He broke away and found a laboratory that produced a formula he was even more pleased with. He convinced his dad to invest in the company in April 2005 and started to offer smaller sizes.

“The people who use Boy Butter absolutely love it,” Feldman said. “A lot of people were buying it as gag gifts at first, and then the people who it was given to used it and actually kept re-buying it. The word of mouth has spread.”


Erik Vasquez and Colin Roy of Sliquid at ANME; photo by Rick Garcia.

Let It Ride

Another component just as important as packaging is marketing. More than a decade ago, Sliquid released its first Ride Dude Lube, which eventually became the Ride Bodyworx brand.

“Male customers are different than female customers. They shop differently. They think differently. They have different needs. For that reason, Ride was created to appeal to the male customer who is conscious about the quality of product they use,” said Erik Vasquez, marketing director for Sliquid and Ride Bodyworx. “Not all men care about ingredients, but they should … and of course they all want a product that performs well.”

Because the needs of a penis and a vagina are different, Vasquez said, including using lubricants topically as opposed to internally, people will look for different qualities in their lubricant. Whereas a woman might want one that is thicker for more comfort, a man usually wants something that lasts longer and is ultra-slick. It’s for that reason, he said, Ride Lube is formulated for the male anatomy.

“Case in point, Sliquid’s hybrid lube in their men’s line Ride has 12 percent silicone and Sliquid’s hybrid lube Silk has 9 percent,” Elle Chase said. “It’s that extra silicone may make a difference to a consumer with a penis. The same principle is applied to Ride’s water-based lube—it contains ingredients that makes it more slippery than a straightforward water-based lube.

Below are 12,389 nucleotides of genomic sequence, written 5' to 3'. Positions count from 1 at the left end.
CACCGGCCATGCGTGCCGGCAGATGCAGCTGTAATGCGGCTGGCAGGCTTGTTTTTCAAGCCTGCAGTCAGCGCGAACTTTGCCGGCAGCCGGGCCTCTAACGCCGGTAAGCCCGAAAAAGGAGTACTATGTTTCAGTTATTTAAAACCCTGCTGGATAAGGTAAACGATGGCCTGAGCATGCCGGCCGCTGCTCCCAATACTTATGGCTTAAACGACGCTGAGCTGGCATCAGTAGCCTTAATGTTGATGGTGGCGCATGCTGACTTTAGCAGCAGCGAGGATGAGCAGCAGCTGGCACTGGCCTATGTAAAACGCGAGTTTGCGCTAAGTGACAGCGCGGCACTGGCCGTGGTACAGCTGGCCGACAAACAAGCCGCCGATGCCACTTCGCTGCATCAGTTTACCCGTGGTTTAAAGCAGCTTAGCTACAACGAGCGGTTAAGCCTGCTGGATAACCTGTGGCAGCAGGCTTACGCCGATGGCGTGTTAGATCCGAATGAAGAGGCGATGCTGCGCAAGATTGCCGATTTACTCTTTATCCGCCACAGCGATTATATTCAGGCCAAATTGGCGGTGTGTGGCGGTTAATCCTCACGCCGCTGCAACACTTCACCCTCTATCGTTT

“This is why Ride has Stroke Oil made specifically for masturbation, where Sliquid doesn’t offer an oil-specific lube because they don’t recommend using oil internally/vaginally,” she added.

Vasquez said everything from the ingredients used to the manufacturing process makes Ride products among the best. Ride Water-Based uses purified water filtered five times. Ride Stroke Oil uses a proprietary blend of high quality nut and seed oils, silicone and shea and mango butters. The higher concentration of silicone in Ride Silk Hybrid delivers less friction and better slip.

But it’s not just Ride that focuses on men. Recently, Sliquid partnered with FTM performer and activist Buck Angel to create T-lube.

“Our owner, Dean Elliott, has been good friends with Buck Angel for many years. Buck mentioned to Dean that he was experiencing uncomfortable, physical issues due to his transition, so they began to brainstorm how a lubricant (Sliquid’s wheelhouse) could be of assistance,” Vasquez said. “Being that Sliquid is a huge champion of the LGBTQ+ community, we saw an opportunity to offer FTM persons an accessible, affordable way to address the dryness and discomfort that is associated with transitioning. From this collaboration to address the needs of Buck and others in his community, T-Lube was born.”